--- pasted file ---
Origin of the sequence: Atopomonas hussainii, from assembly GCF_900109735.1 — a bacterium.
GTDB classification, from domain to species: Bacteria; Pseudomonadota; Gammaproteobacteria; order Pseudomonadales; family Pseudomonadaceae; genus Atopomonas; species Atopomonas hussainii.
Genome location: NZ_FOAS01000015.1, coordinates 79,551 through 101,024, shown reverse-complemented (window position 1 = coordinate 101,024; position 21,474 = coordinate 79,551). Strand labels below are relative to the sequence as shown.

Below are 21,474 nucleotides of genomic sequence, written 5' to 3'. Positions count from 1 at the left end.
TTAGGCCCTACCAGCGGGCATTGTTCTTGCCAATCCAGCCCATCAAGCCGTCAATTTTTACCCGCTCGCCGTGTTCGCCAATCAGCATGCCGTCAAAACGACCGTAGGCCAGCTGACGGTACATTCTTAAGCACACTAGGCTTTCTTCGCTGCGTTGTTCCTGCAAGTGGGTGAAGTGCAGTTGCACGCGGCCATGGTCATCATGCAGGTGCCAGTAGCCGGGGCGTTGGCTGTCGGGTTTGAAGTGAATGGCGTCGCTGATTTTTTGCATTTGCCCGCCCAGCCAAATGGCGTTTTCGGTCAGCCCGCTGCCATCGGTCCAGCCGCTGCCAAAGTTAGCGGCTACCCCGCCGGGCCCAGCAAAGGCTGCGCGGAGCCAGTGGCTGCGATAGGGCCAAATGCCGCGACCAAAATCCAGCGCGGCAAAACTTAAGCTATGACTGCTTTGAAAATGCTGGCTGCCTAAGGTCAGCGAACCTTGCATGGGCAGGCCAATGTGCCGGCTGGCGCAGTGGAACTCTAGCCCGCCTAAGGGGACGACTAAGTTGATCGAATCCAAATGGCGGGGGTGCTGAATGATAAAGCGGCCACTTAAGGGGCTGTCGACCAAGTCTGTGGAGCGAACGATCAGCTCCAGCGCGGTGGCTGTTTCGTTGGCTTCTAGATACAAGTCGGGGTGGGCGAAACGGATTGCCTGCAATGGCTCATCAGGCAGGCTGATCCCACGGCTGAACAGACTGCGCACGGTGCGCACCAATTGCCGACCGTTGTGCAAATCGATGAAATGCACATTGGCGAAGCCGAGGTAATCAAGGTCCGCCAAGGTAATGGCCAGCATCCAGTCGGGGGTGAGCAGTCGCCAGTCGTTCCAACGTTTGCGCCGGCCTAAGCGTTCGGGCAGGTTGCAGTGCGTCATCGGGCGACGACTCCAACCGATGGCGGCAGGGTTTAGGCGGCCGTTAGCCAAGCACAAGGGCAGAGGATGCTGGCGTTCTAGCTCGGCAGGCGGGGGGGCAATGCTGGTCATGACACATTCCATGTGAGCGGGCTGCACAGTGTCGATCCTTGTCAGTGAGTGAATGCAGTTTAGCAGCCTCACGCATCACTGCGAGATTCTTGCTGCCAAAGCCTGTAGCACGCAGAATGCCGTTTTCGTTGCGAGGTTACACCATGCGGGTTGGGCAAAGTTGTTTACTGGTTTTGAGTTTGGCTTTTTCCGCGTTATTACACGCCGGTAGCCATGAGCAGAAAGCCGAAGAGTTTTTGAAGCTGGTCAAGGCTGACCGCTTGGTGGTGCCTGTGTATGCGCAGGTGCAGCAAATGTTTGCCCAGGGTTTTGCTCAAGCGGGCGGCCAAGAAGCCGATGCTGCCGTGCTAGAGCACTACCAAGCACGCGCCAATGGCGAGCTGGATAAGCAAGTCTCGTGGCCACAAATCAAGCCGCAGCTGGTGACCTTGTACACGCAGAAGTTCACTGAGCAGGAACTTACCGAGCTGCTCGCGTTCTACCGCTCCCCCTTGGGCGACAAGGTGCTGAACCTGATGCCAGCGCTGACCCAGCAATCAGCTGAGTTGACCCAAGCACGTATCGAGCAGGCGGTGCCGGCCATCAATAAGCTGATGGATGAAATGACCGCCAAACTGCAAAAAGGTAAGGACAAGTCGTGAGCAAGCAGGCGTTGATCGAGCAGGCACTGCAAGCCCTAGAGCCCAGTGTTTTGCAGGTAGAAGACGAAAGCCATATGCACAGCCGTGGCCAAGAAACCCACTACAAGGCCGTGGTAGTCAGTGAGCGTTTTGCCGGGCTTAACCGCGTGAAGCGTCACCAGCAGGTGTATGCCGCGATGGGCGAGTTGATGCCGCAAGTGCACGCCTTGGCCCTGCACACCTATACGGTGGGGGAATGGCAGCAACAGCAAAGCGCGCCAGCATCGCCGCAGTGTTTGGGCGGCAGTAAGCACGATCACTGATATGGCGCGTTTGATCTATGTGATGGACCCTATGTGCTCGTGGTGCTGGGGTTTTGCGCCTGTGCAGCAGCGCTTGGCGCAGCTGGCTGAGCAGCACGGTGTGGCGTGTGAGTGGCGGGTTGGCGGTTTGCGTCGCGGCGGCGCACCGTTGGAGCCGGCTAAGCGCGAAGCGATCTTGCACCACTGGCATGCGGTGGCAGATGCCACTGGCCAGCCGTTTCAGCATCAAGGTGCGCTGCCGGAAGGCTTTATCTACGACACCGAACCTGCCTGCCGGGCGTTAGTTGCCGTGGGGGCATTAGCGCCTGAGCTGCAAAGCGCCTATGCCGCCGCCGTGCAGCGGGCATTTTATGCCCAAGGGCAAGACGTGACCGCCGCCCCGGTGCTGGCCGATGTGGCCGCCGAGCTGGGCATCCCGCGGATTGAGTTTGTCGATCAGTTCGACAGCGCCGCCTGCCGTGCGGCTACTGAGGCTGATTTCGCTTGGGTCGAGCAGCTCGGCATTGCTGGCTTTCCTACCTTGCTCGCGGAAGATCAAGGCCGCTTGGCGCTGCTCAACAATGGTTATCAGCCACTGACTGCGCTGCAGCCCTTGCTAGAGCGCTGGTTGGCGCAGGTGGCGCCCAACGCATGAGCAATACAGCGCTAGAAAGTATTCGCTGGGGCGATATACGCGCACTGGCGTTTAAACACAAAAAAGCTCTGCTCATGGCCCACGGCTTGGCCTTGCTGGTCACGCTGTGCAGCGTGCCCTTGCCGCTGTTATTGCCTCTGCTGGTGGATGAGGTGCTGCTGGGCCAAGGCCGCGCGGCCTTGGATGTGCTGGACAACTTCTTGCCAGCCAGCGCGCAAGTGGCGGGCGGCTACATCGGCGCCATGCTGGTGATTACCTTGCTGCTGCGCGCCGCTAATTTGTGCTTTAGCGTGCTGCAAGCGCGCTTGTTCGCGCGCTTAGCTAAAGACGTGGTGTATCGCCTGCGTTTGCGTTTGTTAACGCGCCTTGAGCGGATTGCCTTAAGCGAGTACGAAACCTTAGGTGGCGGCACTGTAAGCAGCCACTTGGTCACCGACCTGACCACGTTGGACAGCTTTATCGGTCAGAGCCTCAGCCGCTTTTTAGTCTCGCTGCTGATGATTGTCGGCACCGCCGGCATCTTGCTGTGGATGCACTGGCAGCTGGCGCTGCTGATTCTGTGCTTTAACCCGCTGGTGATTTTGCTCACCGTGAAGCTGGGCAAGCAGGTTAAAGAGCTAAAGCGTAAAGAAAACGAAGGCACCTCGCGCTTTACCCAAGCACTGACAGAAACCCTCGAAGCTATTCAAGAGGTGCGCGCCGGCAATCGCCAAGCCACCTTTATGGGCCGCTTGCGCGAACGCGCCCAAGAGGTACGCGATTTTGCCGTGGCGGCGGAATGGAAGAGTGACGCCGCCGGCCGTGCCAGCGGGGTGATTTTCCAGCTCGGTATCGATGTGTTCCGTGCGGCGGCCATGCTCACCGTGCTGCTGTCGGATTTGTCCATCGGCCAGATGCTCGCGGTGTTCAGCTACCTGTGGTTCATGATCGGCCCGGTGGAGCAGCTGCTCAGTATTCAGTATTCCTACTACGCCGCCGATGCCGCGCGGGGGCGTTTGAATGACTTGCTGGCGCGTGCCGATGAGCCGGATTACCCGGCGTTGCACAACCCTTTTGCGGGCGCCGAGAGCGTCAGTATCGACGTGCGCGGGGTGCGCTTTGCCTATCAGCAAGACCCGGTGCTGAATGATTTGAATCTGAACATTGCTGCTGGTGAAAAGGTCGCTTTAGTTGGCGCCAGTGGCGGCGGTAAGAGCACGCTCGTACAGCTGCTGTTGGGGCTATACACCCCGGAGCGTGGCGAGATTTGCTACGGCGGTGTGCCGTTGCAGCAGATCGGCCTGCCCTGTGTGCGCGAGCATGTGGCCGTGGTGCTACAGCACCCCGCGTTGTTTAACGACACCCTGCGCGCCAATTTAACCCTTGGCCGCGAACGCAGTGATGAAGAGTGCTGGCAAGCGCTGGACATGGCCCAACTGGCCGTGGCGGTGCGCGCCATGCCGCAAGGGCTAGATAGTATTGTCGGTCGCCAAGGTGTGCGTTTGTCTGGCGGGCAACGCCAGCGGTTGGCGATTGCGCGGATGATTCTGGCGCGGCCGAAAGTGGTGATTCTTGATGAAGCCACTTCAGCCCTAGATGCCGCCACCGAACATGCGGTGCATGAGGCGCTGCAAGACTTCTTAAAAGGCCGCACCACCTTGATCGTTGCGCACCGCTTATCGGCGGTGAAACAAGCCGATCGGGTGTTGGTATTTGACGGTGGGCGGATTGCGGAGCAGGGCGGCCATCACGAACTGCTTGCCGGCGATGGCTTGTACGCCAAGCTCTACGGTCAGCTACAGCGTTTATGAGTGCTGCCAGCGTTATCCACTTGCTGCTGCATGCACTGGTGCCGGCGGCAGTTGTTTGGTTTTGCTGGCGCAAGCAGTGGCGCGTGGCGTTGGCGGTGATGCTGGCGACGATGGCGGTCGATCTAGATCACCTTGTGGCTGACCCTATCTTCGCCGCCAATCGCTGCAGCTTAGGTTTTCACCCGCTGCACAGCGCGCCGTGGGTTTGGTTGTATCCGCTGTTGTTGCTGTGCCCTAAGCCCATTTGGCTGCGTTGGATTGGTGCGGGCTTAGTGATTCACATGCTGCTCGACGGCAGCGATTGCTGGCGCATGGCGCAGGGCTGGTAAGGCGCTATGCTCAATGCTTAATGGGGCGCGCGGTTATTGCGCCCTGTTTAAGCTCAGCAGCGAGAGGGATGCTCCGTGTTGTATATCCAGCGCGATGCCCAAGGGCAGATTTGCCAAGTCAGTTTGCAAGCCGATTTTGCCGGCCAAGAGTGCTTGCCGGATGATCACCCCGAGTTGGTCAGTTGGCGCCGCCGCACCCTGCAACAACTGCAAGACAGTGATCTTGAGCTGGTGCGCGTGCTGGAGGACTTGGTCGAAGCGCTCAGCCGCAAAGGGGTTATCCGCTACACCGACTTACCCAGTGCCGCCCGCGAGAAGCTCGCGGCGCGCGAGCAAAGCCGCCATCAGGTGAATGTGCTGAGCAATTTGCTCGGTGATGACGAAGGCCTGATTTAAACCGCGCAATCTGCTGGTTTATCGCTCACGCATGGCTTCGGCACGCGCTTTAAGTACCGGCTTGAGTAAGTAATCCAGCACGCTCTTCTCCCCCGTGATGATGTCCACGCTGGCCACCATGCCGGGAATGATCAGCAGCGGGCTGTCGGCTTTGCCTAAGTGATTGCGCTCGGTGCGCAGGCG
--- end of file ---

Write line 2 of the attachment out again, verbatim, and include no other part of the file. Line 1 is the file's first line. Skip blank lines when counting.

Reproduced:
GTDB classification, from domain to species: Bacteria; Pseudomonadota; Gammaproteobacteria; order Pseudomonadales; family Pseudomonadaceae; genus Atopomonas; species Atopomonas hussainii.